One of the most grown-up review sites around

54,416 reviews
and more.. and still writing ...

Search MusicWeb Here



International mailing

Founder: Len Mullenger                                    Editor in Chief:John Quinn             

Some items
to consider


paid for


100th birthday of Mieczyslaw Weinberg on December 8, 2019.
Renate Eggbrecht has recorded all 3 violin Sonatas

FOGHORN Classics

Mozart Brahms
Clarinet Quintets

New Releases

Naxos Classical

Click to see New Releases
Get 10% off using code musicweb10

Nimbus Podcast

Obtain 10% discount

Special offer 50% off
15CDs £83 incl. postage

Musicweb sells the following labels

Altus 10% off
Atoll 10% off
CRD 10% off
Hallé 10% off
Lyrita 10% off
Nimbus 10% off
Nimbus Alliance
Prima voce 10% off
Red Priest 10% off
Retrospective 10% off
Saydisc 10% off
Sterling 10% off

Follow us on Twitter

Subscribe to our free weekly review listing

Sample: See what you will get

Editorial Board
MusicWeb International
Founding Editor
Rob Barnett
Editor in Chief
John Quinn
Seen & Heard
Editor Emeritus
   Bill Kenny
MusicWeb Webmaster
   David Barker
Jonathan Woolf
MusicWeb Founder
   Len Mullenger



Advertising on

Donate and keep us afloat



Recordings of the Month



From Ocean’s Floor


Conner Riddle Songs

Rodzinski Sibelius

Of Innocence and Experience



MDT AmazonUK

Meetings with the Professor - Volume 1: Mozart
Professor Andrzej Jasiński lecturing on and performing Sonatas in C Major (K. 330) and C Minor (K. 457)
rec. live, 25 May 2009, Concert Hall of the Karol Szymanowski Music Academy, Katowice.
Picture format: 16:9, PAL; Sound: Dolby Digital 2.0; Disc Format: 5; Region Code: 0
Subtitles in English; Booklet in Polish and English (Biography of Professor)
DUX 9870 [88.30]

Experience Classicsonline

This DVD might not be for everybody but for anyone who is serious about Mozart’s piano music it is both fascinating and informative. Professor Andrzej Jasiński proves to be a humble yet erudite guide to these two Mozart sonatas (K. 330 and K. 457). Filmed in a large hall, the students listen attentively throughout his 90 minute lecture-performance. If any of them lost focus, the camera never found them.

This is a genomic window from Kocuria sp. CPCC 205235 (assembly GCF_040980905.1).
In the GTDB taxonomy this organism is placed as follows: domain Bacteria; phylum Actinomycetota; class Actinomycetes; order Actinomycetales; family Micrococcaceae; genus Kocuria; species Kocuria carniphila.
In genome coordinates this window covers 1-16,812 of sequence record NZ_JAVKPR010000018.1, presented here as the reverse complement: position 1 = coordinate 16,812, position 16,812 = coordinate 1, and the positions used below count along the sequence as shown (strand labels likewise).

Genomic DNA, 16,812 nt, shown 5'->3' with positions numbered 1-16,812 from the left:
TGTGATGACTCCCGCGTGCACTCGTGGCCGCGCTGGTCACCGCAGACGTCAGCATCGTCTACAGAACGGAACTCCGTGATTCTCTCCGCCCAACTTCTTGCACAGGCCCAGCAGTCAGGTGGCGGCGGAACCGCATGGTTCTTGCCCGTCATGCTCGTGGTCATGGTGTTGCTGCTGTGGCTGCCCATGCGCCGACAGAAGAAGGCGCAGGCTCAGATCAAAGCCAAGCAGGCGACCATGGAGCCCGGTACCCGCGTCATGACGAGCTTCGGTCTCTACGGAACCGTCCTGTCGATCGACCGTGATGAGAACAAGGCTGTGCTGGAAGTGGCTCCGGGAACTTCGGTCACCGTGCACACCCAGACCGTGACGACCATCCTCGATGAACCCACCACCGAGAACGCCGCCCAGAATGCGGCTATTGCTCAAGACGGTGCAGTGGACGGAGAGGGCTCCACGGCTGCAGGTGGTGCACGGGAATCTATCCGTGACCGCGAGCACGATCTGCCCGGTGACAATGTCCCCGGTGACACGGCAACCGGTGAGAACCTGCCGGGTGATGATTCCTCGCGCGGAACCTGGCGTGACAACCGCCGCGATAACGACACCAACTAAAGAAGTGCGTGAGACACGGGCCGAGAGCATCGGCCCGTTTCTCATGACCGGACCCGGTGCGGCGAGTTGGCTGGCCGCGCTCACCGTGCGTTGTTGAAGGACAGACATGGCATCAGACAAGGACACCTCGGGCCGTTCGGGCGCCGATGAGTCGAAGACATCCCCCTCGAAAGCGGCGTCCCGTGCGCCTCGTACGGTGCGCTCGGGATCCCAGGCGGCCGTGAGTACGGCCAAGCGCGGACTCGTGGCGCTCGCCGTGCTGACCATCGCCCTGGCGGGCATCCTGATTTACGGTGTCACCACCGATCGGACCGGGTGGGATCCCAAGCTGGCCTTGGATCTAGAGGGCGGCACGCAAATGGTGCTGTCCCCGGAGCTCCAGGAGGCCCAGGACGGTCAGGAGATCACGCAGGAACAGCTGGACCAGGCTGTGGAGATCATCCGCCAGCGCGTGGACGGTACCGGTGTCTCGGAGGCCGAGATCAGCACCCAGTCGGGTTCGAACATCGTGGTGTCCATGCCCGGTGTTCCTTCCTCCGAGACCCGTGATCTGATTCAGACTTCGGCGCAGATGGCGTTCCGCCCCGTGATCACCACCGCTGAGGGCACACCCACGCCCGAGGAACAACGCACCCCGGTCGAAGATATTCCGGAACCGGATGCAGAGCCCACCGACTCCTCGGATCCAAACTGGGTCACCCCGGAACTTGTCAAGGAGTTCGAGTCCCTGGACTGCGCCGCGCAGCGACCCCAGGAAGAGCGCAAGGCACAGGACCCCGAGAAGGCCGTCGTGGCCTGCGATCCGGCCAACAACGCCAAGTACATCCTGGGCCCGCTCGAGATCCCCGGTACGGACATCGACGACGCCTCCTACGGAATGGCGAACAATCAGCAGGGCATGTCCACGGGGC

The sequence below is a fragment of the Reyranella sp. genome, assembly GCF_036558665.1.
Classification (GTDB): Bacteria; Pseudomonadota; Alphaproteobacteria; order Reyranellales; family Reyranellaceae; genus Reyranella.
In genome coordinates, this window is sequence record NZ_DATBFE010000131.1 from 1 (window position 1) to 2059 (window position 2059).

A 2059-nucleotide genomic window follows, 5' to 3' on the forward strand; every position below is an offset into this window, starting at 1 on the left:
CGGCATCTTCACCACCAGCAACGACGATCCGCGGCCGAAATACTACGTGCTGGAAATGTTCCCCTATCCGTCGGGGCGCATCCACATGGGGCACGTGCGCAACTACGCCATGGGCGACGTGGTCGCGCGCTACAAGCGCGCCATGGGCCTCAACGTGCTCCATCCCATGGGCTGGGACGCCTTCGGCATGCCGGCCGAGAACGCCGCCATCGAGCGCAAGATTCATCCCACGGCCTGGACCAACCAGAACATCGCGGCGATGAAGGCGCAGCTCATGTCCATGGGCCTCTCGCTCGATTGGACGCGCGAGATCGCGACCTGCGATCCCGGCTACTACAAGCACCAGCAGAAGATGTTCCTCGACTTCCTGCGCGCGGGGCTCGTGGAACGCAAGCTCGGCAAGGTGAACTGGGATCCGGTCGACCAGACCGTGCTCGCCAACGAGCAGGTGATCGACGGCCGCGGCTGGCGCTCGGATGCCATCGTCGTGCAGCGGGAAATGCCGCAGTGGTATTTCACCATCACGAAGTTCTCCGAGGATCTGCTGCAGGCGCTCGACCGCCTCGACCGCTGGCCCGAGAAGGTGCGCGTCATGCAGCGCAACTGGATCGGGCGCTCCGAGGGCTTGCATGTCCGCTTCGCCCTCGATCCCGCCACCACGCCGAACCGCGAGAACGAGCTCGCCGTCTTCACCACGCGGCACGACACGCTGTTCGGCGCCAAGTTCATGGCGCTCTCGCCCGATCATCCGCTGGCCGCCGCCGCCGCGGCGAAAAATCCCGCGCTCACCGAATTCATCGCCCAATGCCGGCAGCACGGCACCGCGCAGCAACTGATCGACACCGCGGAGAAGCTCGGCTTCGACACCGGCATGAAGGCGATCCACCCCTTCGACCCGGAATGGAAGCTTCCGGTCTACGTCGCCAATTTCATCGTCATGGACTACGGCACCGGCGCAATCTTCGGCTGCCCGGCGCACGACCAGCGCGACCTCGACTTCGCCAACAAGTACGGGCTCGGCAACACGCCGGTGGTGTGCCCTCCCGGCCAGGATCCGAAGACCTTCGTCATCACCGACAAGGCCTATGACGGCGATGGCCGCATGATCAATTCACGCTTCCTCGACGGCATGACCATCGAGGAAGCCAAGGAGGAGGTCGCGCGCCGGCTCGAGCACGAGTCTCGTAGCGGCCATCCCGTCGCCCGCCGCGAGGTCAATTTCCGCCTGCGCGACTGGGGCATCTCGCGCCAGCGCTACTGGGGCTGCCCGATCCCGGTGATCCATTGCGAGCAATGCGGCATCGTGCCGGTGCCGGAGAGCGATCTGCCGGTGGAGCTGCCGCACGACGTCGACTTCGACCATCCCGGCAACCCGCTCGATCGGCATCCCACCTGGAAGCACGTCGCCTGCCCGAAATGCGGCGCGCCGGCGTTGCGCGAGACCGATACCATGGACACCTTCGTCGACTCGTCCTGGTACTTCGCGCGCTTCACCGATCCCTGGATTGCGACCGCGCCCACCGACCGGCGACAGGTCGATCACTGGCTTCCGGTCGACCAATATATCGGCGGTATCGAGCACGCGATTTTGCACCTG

In his opening remarks, Jasiński contends that music mirrors what is in the heart, expressing what cannot be expressed in words. Therefore, it is the job of today’s performers to learn as much as possible about not only the particular piece they are playing, but also the person who composed that piece. This is demonstrated in his discussion of the C Major Sonata (K. 330), which he sees as an example of Mozart’s two major personality traits. Reading from Mozart’s letters to various people, Jasiński suggests the first trait is Mozart’s somewhat infamous frivolous side. Yet he also suggests there is an aspect we acknowledge less often, a profoundly spiritual side with faith in a God that will care for him, in this life and after death. He then shows how both of these traits are written into the music. As you might expect, the playful quick, non-legato music equates with the frivolous, while the spiritual finds expression in the music that is legato and more richly harmonized.
Jasiński also speaks of the piano writing as analogous to orchestral instruments and vocal terms. For instance, he equates the opening bars of the K. 330 to a string quartet, suggesting that the right-hand melody be played like the first violin, with the left-hand voices taken by the other members of the quartet. On several occasions in this movement, he encourages his students to play the melody as a singer would phrase and shape it.
These points are made phrase by phrase, sometimes even measure by measure, always with an eye towards examining how what is written on the page expresses what Mozart might be feeling and/or trying to express. One might suggest that this is an overly romantic way to view and discuss music from the Classical Period, but I found it entirely convincing.
When he talks through an entire movement, Jasiński sits down at the piano and plays the movement, allowing us to listen out for all that he has described. Finally, after going through the same process for movements 2 and 3, he plays the entire C Major Sonata. His performance is wonderfully agile, true to the music on the page and the spirit that he has described within those notes.